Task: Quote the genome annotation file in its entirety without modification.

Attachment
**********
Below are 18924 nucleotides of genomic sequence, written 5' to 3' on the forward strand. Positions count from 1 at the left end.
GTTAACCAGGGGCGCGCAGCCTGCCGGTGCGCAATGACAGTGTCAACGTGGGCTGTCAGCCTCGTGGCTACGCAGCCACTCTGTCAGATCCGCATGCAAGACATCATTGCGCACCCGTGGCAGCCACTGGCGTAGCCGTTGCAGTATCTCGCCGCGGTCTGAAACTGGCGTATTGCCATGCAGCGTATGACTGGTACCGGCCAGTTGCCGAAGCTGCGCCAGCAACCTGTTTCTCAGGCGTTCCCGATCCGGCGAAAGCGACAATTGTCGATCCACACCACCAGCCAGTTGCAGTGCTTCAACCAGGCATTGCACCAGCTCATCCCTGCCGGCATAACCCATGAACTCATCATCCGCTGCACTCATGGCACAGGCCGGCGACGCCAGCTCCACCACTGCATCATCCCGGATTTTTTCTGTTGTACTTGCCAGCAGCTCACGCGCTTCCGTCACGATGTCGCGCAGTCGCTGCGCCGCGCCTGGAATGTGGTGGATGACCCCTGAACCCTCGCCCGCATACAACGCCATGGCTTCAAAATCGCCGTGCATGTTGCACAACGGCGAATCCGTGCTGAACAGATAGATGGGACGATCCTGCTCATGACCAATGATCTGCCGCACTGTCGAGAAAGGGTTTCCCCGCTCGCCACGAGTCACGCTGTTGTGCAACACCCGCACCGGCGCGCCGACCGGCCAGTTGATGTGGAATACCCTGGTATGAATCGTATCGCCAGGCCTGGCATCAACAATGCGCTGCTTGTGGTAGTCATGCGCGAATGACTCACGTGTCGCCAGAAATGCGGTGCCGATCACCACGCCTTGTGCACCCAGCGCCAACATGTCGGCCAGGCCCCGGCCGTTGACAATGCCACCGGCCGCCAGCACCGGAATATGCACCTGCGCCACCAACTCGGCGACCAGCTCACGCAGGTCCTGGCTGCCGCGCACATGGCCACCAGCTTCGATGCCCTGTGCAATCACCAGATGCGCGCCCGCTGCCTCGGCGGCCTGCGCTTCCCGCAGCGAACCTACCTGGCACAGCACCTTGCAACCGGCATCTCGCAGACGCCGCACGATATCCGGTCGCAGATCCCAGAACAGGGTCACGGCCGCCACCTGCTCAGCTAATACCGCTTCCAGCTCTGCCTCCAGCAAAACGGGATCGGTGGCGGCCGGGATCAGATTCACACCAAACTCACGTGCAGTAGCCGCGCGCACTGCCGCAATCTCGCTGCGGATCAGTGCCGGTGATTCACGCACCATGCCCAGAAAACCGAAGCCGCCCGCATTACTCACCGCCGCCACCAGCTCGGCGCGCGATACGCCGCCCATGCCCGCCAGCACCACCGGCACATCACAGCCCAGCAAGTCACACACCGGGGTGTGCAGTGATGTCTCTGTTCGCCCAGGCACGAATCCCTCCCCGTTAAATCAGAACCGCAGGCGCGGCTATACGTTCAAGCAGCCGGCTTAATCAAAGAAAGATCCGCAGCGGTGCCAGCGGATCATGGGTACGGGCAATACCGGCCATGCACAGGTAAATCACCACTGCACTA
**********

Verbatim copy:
Below are 18924 nucleotides of genomic sequence, written 5' to 3' on the forward strand. Positions count from 1 at the left end.
GTTAACCAGGGGCGCGCAGCCTGCCGGTGCGCAATGACAGTGTCAACGTGGGCTGTCAGCCTCGTGGCTACGCAGCCACTCTGTCAGATCCGCATGCAAGACATCATTGCGCACCCGTGGCAGCCACTGGCGTAGCCGTTGCAGTATCTCGCCGCGGTCTGAAACTGGCGTATTGCCATGCAGCGTATGACTGGTACCGGCCAGTTGCCGAAGCTGCGCCAGCAACCTGTTTCTCAGGCGTTCCCGATCCGGCGAAAGCGACAATTGTCGATCCACACCACCAGCCAGTTGCAGTGCTTCAACCAGGCATTGCACCAGCTCATCCCTGCCGGCATAACCCATGAACTCATCATCCGCTGCACTCATGGCACAGGCCGGCGACGCCAGCTCCACCACTGCATCATCCCGGATTTTTTCTGTTGTACTTGCCAGCAGCTCACGCGCTTCCGTCACGATGTCGCGCAGTCGCTGCGCCGCGCCTGGAATGTGGTGGATGACCCCTGAACCCTCGCCCGCATACAACGCCATGGCTTCAAAATCGCCGTGCATGTTGCACAACGGCGAATCCGTGCTGAACAGATAGATGGGACGATCCTGCTCATGACCAATGATCTGCCGCACTGTCGAGAAAGGGTTTCCCCGCTCGCCACGAGTCACGCTGTTGTGCAACACCCGCACCGGCGCGCCGACCGGCCAGTTGATGTGGAATACCCTGGTATGAATCGTATCGCCAGGCCTGGCATCAACAATGCGCTGCTTGTGGTAGTCATGCGCGAATGACTCACGTGTCGCCAGAAATGCGGTGCCGATCACCACGCCTTGTGCACCCAGCGCCAACATGTCGGCCAGGCCCCGGCCGTTGACAATGCCACCGGCCGCCAGCACCGGAATATGCACCTGCGCCACCAACTCGGCGACCAGCTCACGCAGGTCCTGGCTGCCGCGCACATGGCCACCAGCTTCGATGCCCTGTGCAATCACCAGATGCGCGCCCGCTGCCTCGGCGGCCTGCGCTTCCCGCAGCGAACCTACCTGGCACAGCACCTTGCAACCGGCATCTCGCAGACGCCGCACGATATCCGGTCGCAGATCCCAGAACAGGGTCACGGCCGCCACCTGCTCAGCTAATACCGCTTCCAGCTCTGCCTCCAGCAAAACGGGATCGGTGGCGGCCGGGATCAGATTCACACCAAACTCACGTGCAGTAGCCGCGCGCACTGCCGCAATCTCGCTGCGGATCAGTGCCGGTGATTCACGCACCATGCCCAGAAAACCGAAGCCGCCCGCATTACTCACCGCCGCCACCAGCTCGGCGCGCGATACGCCGCCCATGCCCGCCAGCACCACCGGCACATCACAGCCCAGCAAGTCACACACCGGGGTGTGCAGTGATGTCTCTGTTCGCCCAGGCACGAATCCCTCCCCGTTAAATCAGAACCGCAGGCGCGGCTATACGTTCAAGCAGCCGGCTTAATCAAAGAAAGATCCGCAGCGGTGCCAGCGGATCATGGGTACGGGCAATACCGGCCATGCACAGGTAAATCACCACTGCACTA